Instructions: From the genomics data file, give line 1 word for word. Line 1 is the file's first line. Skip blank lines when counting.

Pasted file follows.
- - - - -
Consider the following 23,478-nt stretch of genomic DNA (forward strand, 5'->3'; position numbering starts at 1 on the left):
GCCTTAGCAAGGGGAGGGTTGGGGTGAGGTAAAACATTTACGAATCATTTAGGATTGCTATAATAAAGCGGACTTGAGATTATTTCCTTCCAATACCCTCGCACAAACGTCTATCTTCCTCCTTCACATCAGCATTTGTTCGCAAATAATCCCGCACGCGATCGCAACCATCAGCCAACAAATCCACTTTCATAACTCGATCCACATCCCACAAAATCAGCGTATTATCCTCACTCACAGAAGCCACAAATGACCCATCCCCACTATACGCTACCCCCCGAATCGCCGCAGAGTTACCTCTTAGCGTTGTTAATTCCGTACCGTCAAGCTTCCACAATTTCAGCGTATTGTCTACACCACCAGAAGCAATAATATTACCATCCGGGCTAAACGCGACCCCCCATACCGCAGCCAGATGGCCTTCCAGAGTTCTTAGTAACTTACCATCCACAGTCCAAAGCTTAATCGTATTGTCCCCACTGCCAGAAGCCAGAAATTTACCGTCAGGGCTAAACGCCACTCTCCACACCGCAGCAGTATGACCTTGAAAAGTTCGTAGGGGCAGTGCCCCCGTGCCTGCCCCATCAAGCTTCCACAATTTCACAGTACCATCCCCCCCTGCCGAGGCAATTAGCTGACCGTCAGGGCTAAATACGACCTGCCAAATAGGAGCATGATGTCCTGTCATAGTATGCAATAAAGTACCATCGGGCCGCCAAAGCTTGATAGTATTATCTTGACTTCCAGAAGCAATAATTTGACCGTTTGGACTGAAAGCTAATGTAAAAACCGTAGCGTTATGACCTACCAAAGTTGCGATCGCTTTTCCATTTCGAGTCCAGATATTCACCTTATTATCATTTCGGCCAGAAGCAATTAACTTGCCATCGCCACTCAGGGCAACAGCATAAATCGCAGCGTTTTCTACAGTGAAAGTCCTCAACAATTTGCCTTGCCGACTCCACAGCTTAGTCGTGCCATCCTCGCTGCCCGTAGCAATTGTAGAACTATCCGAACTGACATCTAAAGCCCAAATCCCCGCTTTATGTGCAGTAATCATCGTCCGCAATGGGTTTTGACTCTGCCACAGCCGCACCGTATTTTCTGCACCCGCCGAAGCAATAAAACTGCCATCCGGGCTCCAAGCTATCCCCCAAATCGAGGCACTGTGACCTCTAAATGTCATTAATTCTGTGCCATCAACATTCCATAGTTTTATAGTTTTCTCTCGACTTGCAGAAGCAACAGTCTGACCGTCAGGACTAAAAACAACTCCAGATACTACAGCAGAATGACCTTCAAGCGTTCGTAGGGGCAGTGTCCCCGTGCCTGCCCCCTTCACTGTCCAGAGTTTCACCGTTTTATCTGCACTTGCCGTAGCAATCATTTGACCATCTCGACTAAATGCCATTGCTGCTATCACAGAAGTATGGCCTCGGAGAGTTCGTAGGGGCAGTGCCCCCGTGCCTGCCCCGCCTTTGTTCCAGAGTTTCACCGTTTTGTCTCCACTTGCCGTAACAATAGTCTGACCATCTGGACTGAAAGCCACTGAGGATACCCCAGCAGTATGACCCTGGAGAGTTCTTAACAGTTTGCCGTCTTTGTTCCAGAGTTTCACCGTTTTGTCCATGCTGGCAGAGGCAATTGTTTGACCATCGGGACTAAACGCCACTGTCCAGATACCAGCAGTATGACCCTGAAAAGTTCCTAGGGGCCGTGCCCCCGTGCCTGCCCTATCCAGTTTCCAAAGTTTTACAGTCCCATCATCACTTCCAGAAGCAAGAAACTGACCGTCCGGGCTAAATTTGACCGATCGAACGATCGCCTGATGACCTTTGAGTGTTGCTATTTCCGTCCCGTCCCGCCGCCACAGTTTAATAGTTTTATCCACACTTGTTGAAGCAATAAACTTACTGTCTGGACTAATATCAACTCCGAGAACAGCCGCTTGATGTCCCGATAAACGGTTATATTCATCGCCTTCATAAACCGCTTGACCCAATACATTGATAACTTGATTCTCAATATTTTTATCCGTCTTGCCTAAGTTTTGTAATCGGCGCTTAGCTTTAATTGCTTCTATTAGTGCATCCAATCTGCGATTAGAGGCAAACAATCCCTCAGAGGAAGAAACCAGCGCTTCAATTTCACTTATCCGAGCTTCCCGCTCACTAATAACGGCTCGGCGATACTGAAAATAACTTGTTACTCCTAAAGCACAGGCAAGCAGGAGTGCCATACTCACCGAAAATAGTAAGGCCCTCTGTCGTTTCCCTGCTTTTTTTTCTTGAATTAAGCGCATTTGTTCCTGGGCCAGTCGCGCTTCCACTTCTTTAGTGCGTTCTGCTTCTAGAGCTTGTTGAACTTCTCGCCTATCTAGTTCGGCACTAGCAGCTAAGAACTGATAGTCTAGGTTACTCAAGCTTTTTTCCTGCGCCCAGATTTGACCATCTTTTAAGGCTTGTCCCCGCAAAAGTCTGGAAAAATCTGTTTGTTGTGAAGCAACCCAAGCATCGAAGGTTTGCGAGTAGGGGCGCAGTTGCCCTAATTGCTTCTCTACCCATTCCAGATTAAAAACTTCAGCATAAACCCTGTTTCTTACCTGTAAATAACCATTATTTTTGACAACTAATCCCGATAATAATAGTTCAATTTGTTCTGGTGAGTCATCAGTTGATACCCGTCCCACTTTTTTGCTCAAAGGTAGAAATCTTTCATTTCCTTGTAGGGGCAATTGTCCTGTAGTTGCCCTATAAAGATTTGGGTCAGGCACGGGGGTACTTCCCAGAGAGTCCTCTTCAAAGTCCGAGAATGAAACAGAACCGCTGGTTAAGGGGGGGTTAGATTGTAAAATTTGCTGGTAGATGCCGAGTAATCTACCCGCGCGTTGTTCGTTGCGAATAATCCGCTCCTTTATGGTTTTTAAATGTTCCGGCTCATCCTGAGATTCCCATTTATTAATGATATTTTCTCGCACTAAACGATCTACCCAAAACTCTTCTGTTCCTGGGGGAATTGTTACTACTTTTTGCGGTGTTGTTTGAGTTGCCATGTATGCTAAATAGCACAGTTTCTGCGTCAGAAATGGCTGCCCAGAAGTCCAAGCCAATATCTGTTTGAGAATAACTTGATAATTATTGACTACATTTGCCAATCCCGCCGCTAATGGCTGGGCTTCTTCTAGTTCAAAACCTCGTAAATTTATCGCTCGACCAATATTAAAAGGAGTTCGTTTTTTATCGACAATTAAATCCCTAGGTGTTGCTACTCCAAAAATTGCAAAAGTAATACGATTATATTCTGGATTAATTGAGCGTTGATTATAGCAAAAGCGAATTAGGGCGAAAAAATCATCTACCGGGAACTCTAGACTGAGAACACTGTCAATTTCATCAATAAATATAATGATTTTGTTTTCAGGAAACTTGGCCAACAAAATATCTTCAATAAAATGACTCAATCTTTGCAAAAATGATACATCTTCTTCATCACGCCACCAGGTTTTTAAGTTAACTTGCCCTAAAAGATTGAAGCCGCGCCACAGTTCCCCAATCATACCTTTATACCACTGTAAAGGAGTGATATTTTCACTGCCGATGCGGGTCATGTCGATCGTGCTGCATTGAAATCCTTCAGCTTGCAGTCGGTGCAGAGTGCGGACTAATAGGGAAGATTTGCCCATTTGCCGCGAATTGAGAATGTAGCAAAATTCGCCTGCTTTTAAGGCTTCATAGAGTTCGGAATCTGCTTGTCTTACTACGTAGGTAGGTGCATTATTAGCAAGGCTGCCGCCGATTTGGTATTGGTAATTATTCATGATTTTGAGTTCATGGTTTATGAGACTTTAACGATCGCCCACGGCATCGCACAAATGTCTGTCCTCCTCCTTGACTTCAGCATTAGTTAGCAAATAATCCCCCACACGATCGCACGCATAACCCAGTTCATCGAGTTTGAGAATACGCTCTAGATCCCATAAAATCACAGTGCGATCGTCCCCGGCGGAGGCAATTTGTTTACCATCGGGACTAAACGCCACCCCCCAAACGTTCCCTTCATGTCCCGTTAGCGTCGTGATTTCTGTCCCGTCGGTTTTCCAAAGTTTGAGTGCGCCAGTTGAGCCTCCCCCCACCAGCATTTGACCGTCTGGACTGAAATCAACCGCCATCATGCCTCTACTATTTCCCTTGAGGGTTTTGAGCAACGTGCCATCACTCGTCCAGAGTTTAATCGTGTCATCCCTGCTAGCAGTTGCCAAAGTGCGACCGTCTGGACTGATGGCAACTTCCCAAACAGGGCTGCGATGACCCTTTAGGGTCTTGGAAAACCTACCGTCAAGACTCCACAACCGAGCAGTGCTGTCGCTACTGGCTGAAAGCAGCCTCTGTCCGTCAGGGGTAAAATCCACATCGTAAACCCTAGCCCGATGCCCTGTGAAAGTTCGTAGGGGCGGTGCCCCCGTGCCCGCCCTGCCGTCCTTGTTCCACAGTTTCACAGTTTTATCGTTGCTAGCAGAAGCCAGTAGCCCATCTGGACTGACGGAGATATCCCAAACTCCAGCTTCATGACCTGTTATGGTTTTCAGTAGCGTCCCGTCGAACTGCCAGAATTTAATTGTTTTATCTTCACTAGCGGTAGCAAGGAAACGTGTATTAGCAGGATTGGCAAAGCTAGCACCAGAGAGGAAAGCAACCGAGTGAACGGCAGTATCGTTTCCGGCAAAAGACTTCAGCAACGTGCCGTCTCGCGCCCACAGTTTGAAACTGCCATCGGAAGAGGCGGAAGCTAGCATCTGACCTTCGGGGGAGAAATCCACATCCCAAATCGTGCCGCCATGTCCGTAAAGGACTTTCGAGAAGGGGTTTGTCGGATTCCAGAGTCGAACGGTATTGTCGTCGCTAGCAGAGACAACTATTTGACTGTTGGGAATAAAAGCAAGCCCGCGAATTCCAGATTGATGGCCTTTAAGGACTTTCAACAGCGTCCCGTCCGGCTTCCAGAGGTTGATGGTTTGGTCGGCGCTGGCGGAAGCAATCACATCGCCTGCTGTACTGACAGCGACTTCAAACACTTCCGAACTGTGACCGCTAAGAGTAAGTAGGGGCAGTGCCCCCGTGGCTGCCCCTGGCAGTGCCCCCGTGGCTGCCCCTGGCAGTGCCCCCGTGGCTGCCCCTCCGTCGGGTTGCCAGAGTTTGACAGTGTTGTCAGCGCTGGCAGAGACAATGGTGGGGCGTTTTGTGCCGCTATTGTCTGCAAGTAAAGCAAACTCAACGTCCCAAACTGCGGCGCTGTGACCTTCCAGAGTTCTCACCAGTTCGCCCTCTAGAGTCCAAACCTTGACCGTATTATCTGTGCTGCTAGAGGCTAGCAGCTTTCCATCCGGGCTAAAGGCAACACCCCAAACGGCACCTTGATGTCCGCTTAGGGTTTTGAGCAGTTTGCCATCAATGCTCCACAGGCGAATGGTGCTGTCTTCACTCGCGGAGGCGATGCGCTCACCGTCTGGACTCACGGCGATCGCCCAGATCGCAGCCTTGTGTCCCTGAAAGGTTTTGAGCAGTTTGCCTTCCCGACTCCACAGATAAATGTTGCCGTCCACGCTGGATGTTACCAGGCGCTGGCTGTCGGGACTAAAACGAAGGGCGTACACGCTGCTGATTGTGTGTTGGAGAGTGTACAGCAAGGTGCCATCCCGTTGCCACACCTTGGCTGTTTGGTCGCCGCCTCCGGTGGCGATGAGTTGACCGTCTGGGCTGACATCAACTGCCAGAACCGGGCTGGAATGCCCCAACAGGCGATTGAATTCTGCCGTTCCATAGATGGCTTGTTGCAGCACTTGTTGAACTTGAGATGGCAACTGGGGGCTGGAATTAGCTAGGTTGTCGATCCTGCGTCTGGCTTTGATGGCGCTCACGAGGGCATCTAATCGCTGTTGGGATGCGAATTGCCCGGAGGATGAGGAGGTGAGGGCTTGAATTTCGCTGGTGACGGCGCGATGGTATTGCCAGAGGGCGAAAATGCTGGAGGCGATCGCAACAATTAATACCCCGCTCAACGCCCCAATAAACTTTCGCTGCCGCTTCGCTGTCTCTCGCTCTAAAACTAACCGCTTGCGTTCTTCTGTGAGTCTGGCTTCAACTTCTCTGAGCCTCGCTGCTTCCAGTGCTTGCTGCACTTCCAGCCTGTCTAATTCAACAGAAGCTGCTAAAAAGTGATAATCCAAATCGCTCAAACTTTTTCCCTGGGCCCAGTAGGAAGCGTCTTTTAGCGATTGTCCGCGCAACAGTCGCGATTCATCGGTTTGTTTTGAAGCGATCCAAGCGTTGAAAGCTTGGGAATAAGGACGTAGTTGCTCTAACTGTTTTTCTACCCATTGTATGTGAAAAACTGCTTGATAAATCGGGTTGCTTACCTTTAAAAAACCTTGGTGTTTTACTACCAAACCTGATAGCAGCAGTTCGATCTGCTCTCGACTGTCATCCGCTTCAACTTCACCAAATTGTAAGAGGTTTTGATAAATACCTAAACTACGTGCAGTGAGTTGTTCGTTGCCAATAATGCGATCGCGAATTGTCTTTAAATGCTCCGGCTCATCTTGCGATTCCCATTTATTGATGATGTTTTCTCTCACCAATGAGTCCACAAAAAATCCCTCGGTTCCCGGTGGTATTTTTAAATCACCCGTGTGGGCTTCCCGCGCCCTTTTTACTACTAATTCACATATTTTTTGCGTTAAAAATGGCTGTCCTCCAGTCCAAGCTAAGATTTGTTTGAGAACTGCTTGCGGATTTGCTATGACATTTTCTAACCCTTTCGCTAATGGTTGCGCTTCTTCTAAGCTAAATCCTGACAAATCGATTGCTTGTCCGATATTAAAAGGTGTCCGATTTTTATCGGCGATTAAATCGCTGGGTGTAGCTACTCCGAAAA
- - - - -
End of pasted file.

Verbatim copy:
Consider the following 23,478-nt stretch of genomic DNA (forward strand, 5'->3'; position numbering starts at 1 on the left):